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Paul Hodges

 
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  • Investment In Chinese Real Estate No Longer Looks 'Safe As Houses' [View article]
    Just one factual point. China's main stock index, the Shanghai Composite peaked around 6000 in October 2007, and had a secondary peak after the initial stimulus programme at 3400 in July 2009. It closed on Friday at 2054. Long-term investors have thus been losing money for quite some time in China.

    With the new leadership seemingly committed to reform, investment in "obsolete development strategies" such as real estate may therefore now be one of the worst places in which to invest for the future. My argument is simply that income levels, not wealth effects, are key to sustainable economic growth and future company earnings.
    Apr 5, 2014. 07:56 AM | 1 Like Like |Link to Comment
  • China's Lending Bubble Could Now Lead To Zero GDP Growth [View article]
    Yesterday's WSJ reported:
    “Total smartphone shipments in China fell 4% in Q4 2013. This could signal harder times for both domestic and foreign smartphone companies looking to China for growth.”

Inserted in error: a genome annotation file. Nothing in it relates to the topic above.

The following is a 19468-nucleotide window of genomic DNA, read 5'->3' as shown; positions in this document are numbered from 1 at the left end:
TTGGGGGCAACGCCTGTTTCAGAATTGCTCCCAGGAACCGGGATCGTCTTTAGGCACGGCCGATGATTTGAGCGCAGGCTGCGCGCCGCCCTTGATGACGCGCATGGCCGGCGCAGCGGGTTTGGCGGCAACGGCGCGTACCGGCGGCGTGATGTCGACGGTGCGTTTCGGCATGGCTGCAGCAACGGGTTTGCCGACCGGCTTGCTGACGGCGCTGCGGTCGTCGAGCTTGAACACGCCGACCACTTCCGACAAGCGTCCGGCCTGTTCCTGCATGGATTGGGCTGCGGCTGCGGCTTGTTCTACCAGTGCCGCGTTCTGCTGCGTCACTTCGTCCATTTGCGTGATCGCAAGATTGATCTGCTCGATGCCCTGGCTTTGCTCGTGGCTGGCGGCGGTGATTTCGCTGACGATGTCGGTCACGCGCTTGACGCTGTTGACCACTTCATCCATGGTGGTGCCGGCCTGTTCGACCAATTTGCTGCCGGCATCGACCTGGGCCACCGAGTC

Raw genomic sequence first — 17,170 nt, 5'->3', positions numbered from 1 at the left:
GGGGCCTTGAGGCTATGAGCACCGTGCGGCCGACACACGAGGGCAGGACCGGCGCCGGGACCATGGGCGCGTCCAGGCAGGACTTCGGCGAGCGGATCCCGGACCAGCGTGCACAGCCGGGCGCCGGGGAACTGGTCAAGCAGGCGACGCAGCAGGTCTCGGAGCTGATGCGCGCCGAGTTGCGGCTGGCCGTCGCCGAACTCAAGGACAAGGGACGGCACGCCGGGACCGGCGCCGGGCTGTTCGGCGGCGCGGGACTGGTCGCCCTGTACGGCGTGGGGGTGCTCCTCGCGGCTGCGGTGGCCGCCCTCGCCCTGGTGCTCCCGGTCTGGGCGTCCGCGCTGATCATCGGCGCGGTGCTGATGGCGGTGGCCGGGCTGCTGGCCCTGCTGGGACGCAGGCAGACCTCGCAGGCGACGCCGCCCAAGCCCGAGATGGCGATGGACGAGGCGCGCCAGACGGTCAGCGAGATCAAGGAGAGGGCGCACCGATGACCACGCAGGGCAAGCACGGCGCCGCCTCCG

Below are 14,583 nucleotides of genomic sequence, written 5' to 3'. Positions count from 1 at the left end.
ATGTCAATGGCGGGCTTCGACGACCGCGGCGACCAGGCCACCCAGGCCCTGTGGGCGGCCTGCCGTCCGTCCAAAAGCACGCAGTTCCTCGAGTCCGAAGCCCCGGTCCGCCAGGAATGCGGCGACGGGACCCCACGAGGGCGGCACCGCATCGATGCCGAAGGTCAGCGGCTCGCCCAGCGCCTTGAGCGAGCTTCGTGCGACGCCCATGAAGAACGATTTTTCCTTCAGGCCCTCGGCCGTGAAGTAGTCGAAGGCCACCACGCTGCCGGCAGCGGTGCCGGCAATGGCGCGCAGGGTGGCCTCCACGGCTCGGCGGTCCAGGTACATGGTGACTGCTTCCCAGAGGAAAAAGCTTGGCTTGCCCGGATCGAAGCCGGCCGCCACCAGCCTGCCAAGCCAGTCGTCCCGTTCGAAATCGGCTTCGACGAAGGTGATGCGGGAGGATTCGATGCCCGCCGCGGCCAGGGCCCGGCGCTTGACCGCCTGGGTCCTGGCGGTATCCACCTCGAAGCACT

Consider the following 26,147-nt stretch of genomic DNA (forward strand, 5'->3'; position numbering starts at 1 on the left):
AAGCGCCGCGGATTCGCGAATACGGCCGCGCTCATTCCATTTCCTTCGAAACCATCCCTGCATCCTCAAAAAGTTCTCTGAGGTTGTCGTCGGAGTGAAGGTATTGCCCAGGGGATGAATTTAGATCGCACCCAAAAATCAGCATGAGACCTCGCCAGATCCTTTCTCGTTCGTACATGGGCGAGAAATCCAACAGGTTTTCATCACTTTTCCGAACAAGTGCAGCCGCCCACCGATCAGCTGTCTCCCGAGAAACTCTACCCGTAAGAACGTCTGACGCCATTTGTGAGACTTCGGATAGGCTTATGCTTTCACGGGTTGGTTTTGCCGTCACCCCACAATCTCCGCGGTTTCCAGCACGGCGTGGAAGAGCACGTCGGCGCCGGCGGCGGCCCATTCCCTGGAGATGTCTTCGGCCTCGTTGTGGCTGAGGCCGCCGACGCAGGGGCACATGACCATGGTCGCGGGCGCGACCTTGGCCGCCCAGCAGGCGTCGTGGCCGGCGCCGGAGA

http://on.wsj.com/1hilEGD
    Mar 14, 2014. 07:02 AM | Likes Like |Link to Comment
  • China's Consumption Boom Driven By Property Wealth Effect [View article]
    Good point. China and the US currently have very similar levels of income inequality using the GINI metric. China is 29th on the list at 47.4, whilst the US is 41st at 45.0 ( http://1.usa.gov/1mH1nBx )

    I would argue the cause is the same in both cases - that governments have focused over the past decade on boosting asset prices to create a "wealth effect". This was an easy route to boosting consumption in the short term. But longer-term, it means there has been a lesser focus on developing and implementing policies that would create real wealth and at the same time boost middle class incomes. Whilst the negative effect of 'wealth effect' policies is that they inevitably led to an increasing concentration of ownership.
    Feb 26, 2014. 04:40 AM | 3 Likes Like |Link to Comment
  • China's Lending Bubble Could Now Lead To Zero GDP Growth [View article]
    I first began doing business with China in 1987, which is also when I learnt to appreciate the achievements of President Xi's father, Xi Zhongxun, in turning Guangdong from a sleepy backwater into a global powerhouse. http://bit.ly/1mllGkv
    Feb 22, 2014. 12:04 PM | 1 Like Like |Link to Comment
  • China's Lending Bubble Could Now Lead To Zero GDP Growth [View article]
    Thanks for your comments. The chart covers 1978-2013 and uses the government's own data, there just isn't space to show each year on the axis.
    Feb 21, 2014. 09:32 AM | Likes Like |Link to Comment
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